And as they were marching from from Haverhill, they got this fa.
And during the night, Hannah Dustin killed the Indians held her here on this island, st a canoe, got into the river and beat feet back down to Haver.
Well, the baby got killed along.
And the controversy here is in t of it, some view her as a hero.
You know, they kidnaped her, they killed h and she killed her abductors and them and escaped back to Haverhi.
If you are from that perspective she's a hero.
Others view her as a villain, you know, the Native Americans were fighting for their land.
The English colonists were pushi out of the way.
They were defending their land, their territory.
And when they brought her here, the the the ones that had captive capted left her with a family here, family of Native Americans.
And so she killed a lot of women and children here on the island, not just the warriors that had t. And then she got in the canoe and escaped down the river.
Well, partway down the river, she turned around and came back and scalped them because she wan that it had happened.
And so you can look at it and sa she could have kept going if she was just escaping.
She didn't need to come back and which kind of takes some of the and makes her more of a more of a villain in the process.
She didn't need to come back and.
There was a bounty on scalps and she collected the bounty.
So they put up a statue to her and the statue had a rough life.
Somebody with a rifle shot off h. Vandals have painted blood on the tomahawk in their hand or on the base of and they've cleaned it up afterw.
And it kind of depends on if you view her as a villain.
And that's one way of expressing your outrage.
Marshall's work as a land survey helped him this story.
There are other gems he's discovered along the way.
Many of them end up in New Hamps magazine.
Yeah, one every month now, right I for the past six years, I've provided, one a month.
The last couple that I've writte that I've enjoyed.
And one of them had to do with a dam up in Warre where I was working with the dam construction crew up there.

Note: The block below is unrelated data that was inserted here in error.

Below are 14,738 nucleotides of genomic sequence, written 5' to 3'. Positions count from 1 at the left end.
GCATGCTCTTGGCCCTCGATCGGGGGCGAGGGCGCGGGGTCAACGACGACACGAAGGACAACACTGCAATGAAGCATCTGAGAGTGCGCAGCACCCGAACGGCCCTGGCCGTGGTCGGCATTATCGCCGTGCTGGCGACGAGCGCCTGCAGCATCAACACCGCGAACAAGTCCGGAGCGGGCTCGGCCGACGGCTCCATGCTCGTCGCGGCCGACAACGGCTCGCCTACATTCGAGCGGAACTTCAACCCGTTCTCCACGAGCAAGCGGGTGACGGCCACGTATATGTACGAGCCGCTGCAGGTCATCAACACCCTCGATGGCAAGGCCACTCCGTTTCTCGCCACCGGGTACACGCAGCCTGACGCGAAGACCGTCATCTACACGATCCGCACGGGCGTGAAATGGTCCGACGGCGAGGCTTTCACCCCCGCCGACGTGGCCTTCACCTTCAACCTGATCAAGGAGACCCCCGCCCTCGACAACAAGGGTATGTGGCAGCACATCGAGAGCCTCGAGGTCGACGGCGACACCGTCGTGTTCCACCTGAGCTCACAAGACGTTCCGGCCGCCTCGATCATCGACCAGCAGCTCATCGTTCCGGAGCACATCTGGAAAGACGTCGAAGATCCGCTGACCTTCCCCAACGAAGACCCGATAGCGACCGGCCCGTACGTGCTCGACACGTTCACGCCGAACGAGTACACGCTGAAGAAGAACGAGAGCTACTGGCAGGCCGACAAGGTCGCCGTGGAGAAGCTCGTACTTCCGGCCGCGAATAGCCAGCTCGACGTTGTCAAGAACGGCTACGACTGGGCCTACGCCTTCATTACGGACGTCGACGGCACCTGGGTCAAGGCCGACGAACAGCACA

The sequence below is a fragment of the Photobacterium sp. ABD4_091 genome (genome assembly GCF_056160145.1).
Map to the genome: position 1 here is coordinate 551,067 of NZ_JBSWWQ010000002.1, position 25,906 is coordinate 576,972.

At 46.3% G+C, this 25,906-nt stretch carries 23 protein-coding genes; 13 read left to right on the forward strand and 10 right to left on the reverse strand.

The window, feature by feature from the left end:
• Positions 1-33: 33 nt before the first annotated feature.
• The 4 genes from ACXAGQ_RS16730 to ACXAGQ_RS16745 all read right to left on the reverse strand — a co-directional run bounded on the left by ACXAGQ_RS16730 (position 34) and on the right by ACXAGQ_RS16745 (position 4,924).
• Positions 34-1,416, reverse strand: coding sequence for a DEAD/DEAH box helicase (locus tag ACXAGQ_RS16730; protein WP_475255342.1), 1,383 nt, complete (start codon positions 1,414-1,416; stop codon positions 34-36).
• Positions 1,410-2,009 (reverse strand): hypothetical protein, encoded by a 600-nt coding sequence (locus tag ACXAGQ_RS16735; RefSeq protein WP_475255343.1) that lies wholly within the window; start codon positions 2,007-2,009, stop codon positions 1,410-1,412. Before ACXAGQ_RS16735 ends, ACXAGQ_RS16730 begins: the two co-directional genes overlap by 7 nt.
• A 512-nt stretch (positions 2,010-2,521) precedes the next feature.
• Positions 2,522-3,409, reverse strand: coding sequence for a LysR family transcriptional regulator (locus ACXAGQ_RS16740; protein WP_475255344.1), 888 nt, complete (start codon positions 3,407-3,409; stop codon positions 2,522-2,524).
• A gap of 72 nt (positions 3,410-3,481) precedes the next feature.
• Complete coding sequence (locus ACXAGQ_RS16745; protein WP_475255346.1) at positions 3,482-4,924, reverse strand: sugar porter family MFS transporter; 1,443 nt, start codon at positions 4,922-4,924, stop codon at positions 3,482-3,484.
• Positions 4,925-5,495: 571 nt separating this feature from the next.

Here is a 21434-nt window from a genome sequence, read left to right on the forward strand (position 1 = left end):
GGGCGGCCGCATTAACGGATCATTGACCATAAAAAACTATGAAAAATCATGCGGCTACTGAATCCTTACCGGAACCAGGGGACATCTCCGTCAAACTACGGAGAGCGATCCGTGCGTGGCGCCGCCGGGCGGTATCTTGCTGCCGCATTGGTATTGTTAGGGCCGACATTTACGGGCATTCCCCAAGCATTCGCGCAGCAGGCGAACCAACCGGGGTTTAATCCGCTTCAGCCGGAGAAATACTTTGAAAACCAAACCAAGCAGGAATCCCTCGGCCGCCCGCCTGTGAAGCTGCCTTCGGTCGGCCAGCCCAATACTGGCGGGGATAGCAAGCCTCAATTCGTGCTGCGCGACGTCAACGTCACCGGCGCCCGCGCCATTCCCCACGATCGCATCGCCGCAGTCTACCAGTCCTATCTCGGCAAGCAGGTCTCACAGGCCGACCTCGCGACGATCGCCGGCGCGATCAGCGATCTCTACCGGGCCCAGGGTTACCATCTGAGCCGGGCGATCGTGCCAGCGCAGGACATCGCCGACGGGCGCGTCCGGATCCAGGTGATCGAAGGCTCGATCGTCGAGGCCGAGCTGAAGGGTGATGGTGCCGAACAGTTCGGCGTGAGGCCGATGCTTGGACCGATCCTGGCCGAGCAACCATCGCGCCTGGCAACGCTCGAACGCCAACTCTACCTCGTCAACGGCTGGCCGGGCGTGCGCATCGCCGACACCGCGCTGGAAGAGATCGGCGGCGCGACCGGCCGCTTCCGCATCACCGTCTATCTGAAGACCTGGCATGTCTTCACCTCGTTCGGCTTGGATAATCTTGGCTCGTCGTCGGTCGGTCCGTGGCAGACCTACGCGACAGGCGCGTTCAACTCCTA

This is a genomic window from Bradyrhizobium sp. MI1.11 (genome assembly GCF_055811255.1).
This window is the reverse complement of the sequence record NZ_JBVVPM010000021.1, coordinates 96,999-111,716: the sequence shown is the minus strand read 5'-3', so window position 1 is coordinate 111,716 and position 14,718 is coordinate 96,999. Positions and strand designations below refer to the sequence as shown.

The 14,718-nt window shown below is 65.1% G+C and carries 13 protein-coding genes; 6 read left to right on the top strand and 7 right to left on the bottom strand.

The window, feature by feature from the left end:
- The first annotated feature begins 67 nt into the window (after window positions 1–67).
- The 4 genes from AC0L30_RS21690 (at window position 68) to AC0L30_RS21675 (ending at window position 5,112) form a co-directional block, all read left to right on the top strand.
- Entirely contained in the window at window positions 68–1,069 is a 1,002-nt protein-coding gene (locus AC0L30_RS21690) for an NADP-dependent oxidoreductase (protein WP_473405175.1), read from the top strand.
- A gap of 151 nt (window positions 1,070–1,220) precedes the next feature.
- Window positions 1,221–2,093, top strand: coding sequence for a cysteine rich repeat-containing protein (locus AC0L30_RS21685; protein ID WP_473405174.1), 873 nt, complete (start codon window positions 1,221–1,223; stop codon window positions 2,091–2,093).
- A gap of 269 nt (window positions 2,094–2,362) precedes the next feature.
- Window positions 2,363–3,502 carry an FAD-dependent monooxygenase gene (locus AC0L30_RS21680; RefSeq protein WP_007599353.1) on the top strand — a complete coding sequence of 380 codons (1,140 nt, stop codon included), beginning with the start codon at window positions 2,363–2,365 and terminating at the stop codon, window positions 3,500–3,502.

And we had poured concrete that and then took it take a lunch br.
And while we were having lunch, Bigfoot came walking out of the and joined us for our little lun.
And I think that's a pretty neat experience.
How many people do you know that actually have had lunch wit.
And then whom I would admit to knowing I could tell you.
So that was a favorite story.
You know, another one.
Did he speak English?
And he eats Pringles potato chip I'm on the case.
Another one that I did recently had to do with a stonew.
Did you read that one?
Stone wall goes down the road an somehow it's a very squared off.
And somehow as it's going down t it rotates 90 degrees and is kind of an optical illusi the way that it happens, because you can't tell where exa starts and where it comes out of.
But it actually makes a twist li bit as it goes down the road and it goes airborne at that poi where it does twist, there's a drainage ditch under t. And so all those rocks are held contrary to gravity.
And it's kind of a unique featur you know, how it's like that and it's kind of a neat thing.
And I found that one just driving down the road.
Yeah, there it is.
Oh, that's great.
You found the builder, though.
I did talk to the builder.
You know, it's a secret, but I did talk to the builder.
So I do know how he was able to.
Able to do that.
That was one surveying job that took Marshall down that dus road to a remote farm in a remot.
It let him do an abandoned cella.